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Alice Through the Looking Glass

by on October 16, 2016
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Alice Through the Looking Glass - inside

I guess I’m just Mr. Contrarian. I despised 2010’s “Alice in Wonderland,” starring Johnny Depp as a decidedly off-kilter Mad Hatter. But the sequel is a charming romp that uses Lewis Carroll’s second novel as a mere jumping-off point for its own series of crazy, colorful adventures.

Of course, the first movie was a huge hit and the second died a quick death at the box office. Apparently, the majority of moviegoers like what I hate and hate what I like.

(Considering that for my epitaph.)

Perhaps give “Alice Through the Looking Glass” a chance on video, and maybe we’ll find we’re not so far apart after all.

This story (screenplay by Linda Woolverton) digs deeper into the Hatter’s past, using a kooky time-traveling device to see how he became so delightfully dinghy. Three years after the events in the last movie, Alice (Mia Wasikowska) returns to Underland to find Hatter has taken deathly ill.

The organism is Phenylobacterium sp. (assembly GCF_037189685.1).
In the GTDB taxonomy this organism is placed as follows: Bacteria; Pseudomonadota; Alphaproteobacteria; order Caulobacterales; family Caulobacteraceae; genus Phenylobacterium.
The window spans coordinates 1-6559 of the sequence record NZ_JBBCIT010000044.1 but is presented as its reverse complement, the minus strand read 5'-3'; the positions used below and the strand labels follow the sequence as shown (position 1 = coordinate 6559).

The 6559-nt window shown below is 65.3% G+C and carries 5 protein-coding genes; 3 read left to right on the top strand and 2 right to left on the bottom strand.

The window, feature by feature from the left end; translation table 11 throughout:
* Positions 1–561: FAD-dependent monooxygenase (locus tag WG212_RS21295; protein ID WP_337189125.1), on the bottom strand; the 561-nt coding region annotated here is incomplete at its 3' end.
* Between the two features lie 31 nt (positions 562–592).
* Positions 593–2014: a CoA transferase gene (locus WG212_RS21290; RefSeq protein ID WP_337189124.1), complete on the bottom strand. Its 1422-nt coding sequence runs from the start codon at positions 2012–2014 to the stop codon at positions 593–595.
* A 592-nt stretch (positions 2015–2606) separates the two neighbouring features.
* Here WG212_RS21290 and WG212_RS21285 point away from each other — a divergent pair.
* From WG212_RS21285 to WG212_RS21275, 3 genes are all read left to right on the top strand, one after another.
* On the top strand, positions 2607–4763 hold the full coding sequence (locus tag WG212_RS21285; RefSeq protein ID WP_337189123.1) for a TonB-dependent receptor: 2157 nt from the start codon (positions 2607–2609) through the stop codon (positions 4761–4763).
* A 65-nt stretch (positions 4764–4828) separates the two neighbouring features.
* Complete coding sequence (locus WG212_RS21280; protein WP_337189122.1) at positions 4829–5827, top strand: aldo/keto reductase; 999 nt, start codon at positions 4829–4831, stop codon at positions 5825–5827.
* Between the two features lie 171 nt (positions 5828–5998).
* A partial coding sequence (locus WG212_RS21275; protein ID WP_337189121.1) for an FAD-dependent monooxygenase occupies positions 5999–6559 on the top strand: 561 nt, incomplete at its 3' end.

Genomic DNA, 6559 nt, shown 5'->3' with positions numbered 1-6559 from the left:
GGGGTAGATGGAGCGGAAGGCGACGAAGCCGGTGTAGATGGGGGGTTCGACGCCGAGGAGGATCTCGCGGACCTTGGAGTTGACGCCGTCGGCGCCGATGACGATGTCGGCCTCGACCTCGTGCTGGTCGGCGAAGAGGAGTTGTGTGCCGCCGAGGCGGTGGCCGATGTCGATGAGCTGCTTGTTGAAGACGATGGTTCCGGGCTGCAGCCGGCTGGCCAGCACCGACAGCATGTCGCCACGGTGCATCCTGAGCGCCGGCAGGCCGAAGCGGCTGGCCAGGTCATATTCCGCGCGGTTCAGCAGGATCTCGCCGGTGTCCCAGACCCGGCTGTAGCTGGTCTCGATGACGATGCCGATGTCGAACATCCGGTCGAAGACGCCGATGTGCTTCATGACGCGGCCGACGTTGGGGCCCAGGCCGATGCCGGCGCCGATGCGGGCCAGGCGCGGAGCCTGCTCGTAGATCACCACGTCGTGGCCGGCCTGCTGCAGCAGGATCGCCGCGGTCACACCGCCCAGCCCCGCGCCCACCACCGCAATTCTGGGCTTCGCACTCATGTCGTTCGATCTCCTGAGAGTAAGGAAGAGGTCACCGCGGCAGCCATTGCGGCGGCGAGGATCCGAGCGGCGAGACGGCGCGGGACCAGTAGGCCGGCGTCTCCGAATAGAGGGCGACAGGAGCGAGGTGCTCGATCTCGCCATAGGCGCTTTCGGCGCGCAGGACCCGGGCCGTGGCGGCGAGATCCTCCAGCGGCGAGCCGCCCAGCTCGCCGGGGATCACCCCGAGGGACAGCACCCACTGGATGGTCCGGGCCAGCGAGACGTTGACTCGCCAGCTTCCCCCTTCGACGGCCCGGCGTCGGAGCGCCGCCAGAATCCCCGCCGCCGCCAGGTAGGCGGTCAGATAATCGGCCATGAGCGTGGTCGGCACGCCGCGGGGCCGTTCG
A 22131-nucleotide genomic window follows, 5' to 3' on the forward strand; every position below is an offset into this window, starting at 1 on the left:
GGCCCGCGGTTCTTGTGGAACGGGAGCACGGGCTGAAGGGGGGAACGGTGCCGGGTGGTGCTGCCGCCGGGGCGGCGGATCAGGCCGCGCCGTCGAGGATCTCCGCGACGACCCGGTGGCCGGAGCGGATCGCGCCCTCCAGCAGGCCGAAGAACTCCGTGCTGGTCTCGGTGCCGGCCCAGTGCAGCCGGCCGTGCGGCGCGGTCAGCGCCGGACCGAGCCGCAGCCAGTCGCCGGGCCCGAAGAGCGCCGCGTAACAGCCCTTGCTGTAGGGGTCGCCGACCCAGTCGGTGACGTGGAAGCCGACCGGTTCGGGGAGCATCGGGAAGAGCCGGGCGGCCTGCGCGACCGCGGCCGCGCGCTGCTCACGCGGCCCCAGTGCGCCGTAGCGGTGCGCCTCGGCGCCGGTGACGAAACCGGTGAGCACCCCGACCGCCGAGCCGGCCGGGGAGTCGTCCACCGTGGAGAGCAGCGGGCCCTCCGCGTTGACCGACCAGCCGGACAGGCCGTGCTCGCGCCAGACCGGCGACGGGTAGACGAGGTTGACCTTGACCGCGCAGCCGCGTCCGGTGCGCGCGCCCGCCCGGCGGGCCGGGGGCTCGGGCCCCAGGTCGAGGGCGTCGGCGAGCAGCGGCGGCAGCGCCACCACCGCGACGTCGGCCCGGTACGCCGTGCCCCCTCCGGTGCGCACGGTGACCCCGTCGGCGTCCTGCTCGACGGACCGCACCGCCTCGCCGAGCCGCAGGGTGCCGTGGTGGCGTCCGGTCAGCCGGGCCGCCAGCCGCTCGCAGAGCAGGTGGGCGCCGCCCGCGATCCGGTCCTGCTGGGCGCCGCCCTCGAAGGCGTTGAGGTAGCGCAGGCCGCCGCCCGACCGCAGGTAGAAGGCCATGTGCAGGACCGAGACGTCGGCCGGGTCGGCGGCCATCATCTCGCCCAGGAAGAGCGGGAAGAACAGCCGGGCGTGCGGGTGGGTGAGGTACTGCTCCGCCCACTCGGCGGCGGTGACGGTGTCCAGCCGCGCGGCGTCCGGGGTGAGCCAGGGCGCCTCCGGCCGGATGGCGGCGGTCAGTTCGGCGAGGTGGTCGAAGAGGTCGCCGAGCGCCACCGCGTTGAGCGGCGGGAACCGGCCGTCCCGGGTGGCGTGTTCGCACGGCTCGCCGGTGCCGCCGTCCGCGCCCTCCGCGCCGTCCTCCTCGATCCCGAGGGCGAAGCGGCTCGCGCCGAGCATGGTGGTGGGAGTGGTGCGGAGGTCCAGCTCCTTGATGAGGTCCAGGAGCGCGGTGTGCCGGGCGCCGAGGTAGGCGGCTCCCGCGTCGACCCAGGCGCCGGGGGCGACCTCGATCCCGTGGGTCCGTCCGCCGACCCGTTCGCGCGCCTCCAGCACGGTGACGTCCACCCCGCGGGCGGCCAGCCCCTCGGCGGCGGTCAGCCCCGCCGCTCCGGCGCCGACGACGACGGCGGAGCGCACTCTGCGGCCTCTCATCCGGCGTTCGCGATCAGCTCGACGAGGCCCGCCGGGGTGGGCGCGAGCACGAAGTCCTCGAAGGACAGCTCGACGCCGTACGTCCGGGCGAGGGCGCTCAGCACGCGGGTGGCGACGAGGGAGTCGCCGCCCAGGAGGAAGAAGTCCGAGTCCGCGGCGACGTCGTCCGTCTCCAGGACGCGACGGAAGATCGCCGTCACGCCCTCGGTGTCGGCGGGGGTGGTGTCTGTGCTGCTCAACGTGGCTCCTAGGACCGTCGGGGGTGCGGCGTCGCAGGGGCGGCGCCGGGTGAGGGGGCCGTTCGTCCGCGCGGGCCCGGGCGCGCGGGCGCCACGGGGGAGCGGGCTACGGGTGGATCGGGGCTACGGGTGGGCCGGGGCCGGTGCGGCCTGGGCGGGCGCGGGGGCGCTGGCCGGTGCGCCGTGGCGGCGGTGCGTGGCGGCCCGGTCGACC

In a delirium — I know, hard to tell the difference with this one — Hatter insists that his family, long thought killed by the Jabberwocky, is somehow alive and waiting for him. They track down Time himself (Sacha Baron Cohen) and steal his Chronosphere to jump back to years past.

Of course, the Red Queen (Helena Bonham Carter), she of the outsized head and aggressiveness, returns to muck up their quest. Anne Hathaway also shows up as the White Queen, and we find out a little more about the sisters’ long-ago divergence.

James Bobin, taking over the directing chair from Tim Burton, keeps the story more or less on an even keel. It turns out that when you have characters and creatures straight out of pure imagination, it helps to arrange them in a methodical way rather than splaying them out randomly as the previous film did.

But don’t just take my word for it.

Bonus features are quite good, though you’ll have to buy the Blu-ray version to get the vast majority of them. The DVD comes only with one featurette about the making of the costumes.

The Blu-ray includes several more making-of mini-documenatires, the music video for “Just Like Fire” with P!nk, side-by-side comparisons of raw footage and final scenes, profiles of minor characters, deleted scenes and a feature-length commentary track with Bobin.

Film: 4 Yaps
Extras: 4.5 Yaps

 

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